I couldn't stop the memories, while reading.

I'm reminded of the blue jean stains, on the white walls of my best friend's house, from girls who knew how to "dub" boys too well, at my first house party. I remember the orange halter top and bellbottom jeans, the begging my mother to stay in the car and let me go inside alone. I remember chickening out, deciding that it was better to be a wallflower than to embarrass myself dancing.

I recollect Blackplanet.com crusades and telling boys, my age (hopefully), that my name was Tasha.

I'm still convinced that my weave is the cause for sudden attention. I alternate between afro, box-braids, and tracks, and I notice that men are abundant, when my hair is faux and flowing.

I'm irked by the girls that email me for help with their creative work, the same girls that clobbered me with words or fists.

I understand what it's like to stand out, intentionally or unintentionally, and hope that the world forgot/forgets how you embarrassed yourself.

Issa Rae's book is an amalgamation of all of these things. She is loud, vibrant, shy, reclusive, all at once.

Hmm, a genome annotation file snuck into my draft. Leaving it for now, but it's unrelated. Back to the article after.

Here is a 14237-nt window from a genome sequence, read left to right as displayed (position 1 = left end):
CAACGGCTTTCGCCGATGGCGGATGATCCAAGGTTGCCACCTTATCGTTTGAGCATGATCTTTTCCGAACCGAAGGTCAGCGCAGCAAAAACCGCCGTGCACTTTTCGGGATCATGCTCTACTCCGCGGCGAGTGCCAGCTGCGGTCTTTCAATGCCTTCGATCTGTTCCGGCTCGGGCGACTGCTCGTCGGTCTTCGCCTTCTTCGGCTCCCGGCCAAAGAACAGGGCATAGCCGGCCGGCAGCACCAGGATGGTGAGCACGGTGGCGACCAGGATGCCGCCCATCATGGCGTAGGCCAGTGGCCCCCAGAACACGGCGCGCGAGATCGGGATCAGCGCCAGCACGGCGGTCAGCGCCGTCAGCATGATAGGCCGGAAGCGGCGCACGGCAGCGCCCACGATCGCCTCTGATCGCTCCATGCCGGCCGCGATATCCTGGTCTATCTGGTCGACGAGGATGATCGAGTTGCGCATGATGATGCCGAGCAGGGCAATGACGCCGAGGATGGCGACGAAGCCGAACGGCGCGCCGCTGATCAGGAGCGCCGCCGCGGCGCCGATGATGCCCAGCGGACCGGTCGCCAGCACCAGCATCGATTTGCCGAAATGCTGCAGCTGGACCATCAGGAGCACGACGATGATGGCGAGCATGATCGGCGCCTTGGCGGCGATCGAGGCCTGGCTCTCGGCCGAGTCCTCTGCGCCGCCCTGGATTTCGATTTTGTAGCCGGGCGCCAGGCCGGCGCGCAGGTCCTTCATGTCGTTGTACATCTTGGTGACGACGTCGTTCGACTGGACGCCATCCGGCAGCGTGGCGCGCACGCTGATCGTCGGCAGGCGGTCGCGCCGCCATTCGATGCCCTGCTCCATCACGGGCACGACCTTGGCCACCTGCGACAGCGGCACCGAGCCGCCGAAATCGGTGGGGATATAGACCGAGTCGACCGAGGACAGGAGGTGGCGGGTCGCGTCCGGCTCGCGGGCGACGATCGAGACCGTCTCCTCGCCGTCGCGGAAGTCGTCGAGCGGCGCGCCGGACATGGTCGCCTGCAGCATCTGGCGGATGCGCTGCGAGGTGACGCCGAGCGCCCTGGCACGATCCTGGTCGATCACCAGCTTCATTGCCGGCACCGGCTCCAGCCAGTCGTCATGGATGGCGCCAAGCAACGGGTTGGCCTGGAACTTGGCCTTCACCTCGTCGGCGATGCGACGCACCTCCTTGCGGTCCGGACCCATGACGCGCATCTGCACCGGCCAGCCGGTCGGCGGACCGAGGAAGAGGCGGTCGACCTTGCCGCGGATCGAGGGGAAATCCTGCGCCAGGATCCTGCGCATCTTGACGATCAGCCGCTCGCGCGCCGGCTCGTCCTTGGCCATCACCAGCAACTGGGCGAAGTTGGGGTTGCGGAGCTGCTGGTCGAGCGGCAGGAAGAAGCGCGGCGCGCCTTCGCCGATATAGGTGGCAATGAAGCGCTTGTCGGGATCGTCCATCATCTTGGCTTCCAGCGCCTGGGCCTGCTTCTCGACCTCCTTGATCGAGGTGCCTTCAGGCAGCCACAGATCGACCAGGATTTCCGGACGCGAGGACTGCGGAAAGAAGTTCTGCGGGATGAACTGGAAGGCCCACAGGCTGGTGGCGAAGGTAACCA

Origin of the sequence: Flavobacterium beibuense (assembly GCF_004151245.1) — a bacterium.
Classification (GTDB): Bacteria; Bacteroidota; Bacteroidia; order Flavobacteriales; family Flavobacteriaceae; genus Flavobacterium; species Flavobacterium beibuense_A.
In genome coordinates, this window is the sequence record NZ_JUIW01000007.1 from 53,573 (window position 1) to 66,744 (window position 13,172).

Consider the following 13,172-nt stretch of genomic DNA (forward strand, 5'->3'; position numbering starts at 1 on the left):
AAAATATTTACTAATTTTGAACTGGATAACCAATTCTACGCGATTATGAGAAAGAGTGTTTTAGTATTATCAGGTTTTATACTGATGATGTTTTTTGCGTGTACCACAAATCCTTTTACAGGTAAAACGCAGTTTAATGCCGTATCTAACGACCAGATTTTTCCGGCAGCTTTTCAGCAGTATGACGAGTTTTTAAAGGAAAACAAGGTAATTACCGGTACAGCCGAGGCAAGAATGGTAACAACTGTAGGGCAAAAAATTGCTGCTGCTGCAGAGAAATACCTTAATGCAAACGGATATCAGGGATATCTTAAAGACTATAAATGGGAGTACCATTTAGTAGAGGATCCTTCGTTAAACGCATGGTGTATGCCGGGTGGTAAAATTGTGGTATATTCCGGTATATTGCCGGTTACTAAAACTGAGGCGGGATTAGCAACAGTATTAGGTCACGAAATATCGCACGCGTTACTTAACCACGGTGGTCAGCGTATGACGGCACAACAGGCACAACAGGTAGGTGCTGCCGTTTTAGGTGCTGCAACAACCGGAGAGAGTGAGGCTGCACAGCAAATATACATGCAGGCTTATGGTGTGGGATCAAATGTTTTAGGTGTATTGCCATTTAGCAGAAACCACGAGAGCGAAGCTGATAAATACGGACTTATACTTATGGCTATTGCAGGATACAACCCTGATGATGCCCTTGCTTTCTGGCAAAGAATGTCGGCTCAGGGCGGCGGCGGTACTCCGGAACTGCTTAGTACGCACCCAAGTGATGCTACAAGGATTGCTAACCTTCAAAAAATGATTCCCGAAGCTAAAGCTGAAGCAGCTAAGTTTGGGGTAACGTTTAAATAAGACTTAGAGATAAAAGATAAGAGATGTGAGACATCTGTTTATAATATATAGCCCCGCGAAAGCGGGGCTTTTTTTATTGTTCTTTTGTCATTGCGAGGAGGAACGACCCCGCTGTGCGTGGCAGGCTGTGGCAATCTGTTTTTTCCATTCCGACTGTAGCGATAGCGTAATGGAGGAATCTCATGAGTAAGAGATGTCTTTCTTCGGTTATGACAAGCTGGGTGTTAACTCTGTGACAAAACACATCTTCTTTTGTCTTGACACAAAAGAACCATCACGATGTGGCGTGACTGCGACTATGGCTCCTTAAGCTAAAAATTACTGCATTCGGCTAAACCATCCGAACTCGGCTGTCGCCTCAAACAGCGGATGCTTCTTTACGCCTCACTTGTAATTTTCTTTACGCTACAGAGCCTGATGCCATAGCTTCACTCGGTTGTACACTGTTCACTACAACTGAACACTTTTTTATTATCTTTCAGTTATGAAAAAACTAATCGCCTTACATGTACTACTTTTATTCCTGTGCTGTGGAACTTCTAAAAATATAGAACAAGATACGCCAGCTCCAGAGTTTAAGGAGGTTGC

But most importantly...Issa Rae is a locksmith. She just unlocked a door for all of us, alongside Shonda Rimes, Gina Prince-Bythewood, Ava Duvernay, Mara Brock-Akil, Demetria Lucas, the list goes on...


Our stories matter too.

I am an awkward black girl.

Gap-teeth, tall, thick, witty, snorting-while-talking, comic-book-obsessed, writing-my-ass-off, brown wonder-woman.

& I'm inspired.

Grab the book, HERE!











Intention: The Finale: Part 12



Khalil’s Perspective

2006

I likened my mother to an octopus, a Hindu God, a spider. They all knew struggle. They all were perfect metaphors for the juggling she’d grown accustomed to. I was in my second year of college when she’d taken on a third job, to help pay the bills. I wanted to take on more hours at Foot Locker, but she wasn’t having it.

“Your studies are the only thing around here getting more hours!”

I smiled, as she yelled this in her breathless patois, and took the supermarket bags from her arms. She worked there as a cashier, during the late shift. On Fridays she’d bring home goods that were 50% off for employees, as long as they’d expire in a week. I could see her scrubs sticking out from under her market khakis. She’d picked up a morning gig as a nurse’s aid at a clinic and she was also babysitting on the weekends. I couldn’t wait till I was old enough, when she couldn’t refute me. Once I was in the position to do so, she’d never work another day in her life.

I put the bags on the counter and waited for my mother to give directions. She was particular about where she wanted things. If she intended to cook something soon, she wanted it in the fridge, most of the other items went into the freezer.

She took off her coat and dropped her keys and finally spoke, again, “Leave the oxtail on the counter, everything else goes away.”

“All of the meat?”